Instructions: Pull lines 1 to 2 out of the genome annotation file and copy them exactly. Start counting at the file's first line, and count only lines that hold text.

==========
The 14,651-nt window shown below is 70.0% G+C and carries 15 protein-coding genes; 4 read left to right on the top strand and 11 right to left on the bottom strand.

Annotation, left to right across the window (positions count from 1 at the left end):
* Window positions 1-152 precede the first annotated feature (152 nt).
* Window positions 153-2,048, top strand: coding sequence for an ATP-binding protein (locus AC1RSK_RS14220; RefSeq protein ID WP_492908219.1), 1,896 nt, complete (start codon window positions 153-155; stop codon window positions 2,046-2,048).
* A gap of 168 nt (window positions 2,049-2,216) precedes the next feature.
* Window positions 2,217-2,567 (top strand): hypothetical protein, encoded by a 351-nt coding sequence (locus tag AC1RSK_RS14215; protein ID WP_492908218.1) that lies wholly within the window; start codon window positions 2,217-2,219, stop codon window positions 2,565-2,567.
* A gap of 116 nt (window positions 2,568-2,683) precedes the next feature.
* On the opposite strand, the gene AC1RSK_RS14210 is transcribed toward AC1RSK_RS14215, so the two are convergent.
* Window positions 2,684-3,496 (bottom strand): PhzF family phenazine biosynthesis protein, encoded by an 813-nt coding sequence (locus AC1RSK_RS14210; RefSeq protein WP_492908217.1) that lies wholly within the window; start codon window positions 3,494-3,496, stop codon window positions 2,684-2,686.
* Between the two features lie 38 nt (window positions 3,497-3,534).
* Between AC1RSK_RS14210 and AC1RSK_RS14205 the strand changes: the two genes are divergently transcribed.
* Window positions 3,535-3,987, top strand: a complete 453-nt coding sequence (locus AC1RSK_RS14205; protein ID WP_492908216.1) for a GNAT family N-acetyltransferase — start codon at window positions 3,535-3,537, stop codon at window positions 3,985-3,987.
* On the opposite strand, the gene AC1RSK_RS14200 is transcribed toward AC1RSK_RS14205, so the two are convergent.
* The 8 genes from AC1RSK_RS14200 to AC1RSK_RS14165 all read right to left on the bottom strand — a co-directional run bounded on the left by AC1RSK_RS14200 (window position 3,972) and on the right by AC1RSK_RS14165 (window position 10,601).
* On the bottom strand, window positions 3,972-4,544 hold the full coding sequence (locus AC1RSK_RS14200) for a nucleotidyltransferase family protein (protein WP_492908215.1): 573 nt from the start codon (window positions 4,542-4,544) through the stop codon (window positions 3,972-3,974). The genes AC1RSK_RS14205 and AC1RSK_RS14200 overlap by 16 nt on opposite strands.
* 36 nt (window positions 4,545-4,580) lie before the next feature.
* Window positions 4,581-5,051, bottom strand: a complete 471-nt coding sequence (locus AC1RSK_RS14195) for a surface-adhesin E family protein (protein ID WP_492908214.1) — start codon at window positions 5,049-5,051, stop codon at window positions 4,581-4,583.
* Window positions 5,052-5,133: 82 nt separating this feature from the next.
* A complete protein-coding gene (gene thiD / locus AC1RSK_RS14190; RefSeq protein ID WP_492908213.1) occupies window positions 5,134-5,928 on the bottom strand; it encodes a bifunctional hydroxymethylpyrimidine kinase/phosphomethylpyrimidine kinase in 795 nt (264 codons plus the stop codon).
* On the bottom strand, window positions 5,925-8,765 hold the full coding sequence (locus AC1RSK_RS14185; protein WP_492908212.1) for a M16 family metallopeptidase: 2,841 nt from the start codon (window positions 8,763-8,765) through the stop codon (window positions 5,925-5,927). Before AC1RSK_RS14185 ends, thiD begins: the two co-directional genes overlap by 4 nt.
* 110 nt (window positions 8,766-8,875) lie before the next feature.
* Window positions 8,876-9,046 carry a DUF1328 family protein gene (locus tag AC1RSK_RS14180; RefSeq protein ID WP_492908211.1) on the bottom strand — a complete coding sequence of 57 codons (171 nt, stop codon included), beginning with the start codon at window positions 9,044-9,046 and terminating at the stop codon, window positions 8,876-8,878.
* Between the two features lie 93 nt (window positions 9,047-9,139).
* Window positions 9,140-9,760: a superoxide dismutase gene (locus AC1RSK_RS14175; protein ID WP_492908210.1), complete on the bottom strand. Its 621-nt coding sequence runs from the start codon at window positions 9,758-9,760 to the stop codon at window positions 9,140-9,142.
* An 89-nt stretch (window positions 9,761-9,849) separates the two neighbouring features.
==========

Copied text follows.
The 14,651-nt window shown below is 70.0% G+C and carries 15 protein-coding genes; 4 read left to right on the top strand and 11 right to left on the bottom strand.

Annotation, left to right across the window (positions count from 1 at the left end):